One of my earliest childhood memories is sitting on a swing in my grandmother’s yard, or on her front porch, or maybe halfway up one of her pecan trees, along about sundown, and watching for the tiny flashes of yellow light appear just a few feet off the ground. Lightnin’ bugs. The real signal (along with the sweltering heat, ferocious and quick afternoon thunderstorms, and the thwap, thwap, thwap of a ceiling fan set on high) that the Alabama summer was in full swing.
A survivor of the Great Depression, Grandmother saved all sorts of stuff, among them glass jars. Only slightly curious to me as a kid was her vast store of glass baby food jars, the perfect container for keeping a lightnin’ bug in brief captivity, with some air holes punched in the lid. These little bugs were so fascinating to me that I never could keep them, knowing even as a very young child that their magic couldn’t be contained for very long.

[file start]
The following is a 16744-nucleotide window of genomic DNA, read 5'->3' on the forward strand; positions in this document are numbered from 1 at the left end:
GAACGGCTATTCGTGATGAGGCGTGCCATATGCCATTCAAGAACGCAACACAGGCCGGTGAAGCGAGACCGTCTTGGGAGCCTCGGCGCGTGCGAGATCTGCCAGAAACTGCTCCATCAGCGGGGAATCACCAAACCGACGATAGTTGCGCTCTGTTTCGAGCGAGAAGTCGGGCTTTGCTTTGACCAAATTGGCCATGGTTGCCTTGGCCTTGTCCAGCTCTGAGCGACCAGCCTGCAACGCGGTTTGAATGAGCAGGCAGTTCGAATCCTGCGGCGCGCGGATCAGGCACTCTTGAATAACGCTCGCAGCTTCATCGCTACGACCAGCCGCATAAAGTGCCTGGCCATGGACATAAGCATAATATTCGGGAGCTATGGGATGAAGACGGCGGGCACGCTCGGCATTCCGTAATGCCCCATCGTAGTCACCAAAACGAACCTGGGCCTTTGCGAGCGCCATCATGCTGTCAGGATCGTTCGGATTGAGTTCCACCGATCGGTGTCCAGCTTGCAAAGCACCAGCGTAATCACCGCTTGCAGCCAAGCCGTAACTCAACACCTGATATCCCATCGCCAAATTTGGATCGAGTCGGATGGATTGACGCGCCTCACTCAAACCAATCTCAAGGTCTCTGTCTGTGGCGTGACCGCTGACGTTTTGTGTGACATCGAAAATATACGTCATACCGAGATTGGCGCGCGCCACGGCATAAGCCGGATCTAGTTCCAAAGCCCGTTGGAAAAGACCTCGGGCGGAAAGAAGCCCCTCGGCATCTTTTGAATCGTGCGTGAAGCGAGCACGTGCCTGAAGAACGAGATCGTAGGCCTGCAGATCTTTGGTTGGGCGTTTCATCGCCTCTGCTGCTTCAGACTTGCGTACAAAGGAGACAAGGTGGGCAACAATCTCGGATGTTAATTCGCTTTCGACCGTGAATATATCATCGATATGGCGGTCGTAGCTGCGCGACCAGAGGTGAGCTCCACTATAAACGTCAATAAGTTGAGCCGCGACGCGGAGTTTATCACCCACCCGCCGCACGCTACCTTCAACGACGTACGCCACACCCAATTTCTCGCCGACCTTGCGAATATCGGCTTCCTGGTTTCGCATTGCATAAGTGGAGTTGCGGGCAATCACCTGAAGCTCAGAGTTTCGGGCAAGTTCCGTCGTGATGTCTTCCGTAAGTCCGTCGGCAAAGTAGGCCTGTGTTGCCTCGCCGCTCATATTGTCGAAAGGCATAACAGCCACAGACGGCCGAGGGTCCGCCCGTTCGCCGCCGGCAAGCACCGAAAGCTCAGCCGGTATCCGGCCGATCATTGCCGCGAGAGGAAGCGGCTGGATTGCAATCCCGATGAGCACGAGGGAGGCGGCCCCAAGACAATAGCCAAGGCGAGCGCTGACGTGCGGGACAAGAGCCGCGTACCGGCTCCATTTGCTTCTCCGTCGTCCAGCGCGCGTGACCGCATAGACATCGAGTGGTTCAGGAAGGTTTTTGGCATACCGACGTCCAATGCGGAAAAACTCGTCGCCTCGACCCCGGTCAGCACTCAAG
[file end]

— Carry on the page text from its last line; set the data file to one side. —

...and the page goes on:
My favorite storyteller, Kathryn Tucker Windham, also from Alabama, used to tell a story about making frog houses (another favorite summertime activity I remember doing). To make a frog house, you pile wet sand over a bare foot, pack the sand tightly, and carefully remove your foot. Left behind would be a small (depending on the size of your foot!) cave, a perfect residence for any enterprising frog looking for a home.
Kathryn Tucker Windham’s frog houses were extra special, though, because she *ahem* pinched off the “light” end of a lightnin’ bug to make her frog houses “electrified.”
*A* and I have all sorts of summertime memories and traditions we’ll be sharing here in the next few weeks. I have to admit, though, maybe the tradition I look forward to most with our Littlest is sitting on a swing just after sunset some summer evening waiting for those little yellow flashes of light and racing to catch the little flash in a jar (even if only to release the hopefully not too traumatized bug if a few minutes later!).